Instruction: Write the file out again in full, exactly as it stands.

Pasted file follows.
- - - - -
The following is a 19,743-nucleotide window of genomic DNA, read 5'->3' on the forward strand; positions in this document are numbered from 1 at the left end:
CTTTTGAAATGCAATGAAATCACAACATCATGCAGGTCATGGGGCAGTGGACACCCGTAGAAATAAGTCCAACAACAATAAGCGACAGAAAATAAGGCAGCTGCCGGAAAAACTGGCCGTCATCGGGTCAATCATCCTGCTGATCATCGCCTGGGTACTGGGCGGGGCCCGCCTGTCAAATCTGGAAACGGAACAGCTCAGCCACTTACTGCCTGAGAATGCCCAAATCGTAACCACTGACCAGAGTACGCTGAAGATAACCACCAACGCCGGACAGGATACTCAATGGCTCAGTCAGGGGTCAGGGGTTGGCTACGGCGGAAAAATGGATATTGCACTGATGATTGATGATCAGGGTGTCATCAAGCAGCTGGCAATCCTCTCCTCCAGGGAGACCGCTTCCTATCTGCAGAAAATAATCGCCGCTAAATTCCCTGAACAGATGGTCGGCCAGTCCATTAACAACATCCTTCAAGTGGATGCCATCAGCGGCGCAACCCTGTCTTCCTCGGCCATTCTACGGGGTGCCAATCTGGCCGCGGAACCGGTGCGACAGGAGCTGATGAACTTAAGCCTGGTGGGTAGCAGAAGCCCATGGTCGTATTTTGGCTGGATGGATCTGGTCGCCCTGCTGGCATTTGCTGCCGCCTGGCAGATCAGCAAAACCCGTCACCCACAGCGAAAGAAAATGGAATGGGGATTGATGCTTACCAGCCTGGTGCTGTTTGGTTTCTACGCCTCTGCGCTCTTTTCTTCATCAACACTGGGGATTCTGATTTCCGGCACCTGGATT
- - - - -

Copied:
The following is a 19,743-nucleotide window of genomic DNA, read 5'->3' on the forward strand; positions in this document are numbered from 1 at the left end:
CTTTTGAAATGCAATGAAATCACAACATCATGCAGGTCATGGGGCAGTGGACACCCGTAGAAATAAGTCCAACAACAATAAGCGACAGAAAATAAGGCAGCTGCCGGAAAAACTGGCCGTCATCGGGTCAATCATCCTGCTGATCATCGCCTGGGTACTGGGCGGGGCCCGCCTGTCAAATCTGGAAACGGAACAGCTCAGCCACTTACTGCCTGAGAATGCCCAAATCGTAACCACTGACCAGAGTACGCTGAAGATAACCACCAACGCCGGACAGGATACTCAATGGCTCAGTCAGGGGTCAGGGGTTGGCTACGGCGGAAAAATGGATATTGCACTGATGATTGATGATCAGGGTGTCATCAAGCAGCTGGCAATCCTCTCCTCCAGGGAGACCGCTTCCTATCTGCAGAAAATAATCGCCGCTAAATTCCCTGAACAGATGGTCGGCCAGTCCATTAACAACATCCTTCAAGTGGATGCCATCAGCGGCGCAACCCTGTCTTCCTCGGCCATTCTACGGGGTGCCAATCTGGCCGCGGAACCGGTGCGACAGGAGCTGATGAACTTAAGCCTGGTGGGTAGCAGAAGCCCATGGTCGTATTTTGGCTGGATGGATCTGGTCGCCCTGCTGGCATTTGCTGCCGCCTGGCAGATCAGCAAAACCCGTCACCCACAGCGAAAGAAAATGGAATGGGGATTGATGCTTACCAGCCTGGTGCTGTTTGGTTTCTACGCCTCTGCGCTCTTTTCTTCATCAACACTGGGGATTCTGATTTCCGGCACCTGGATT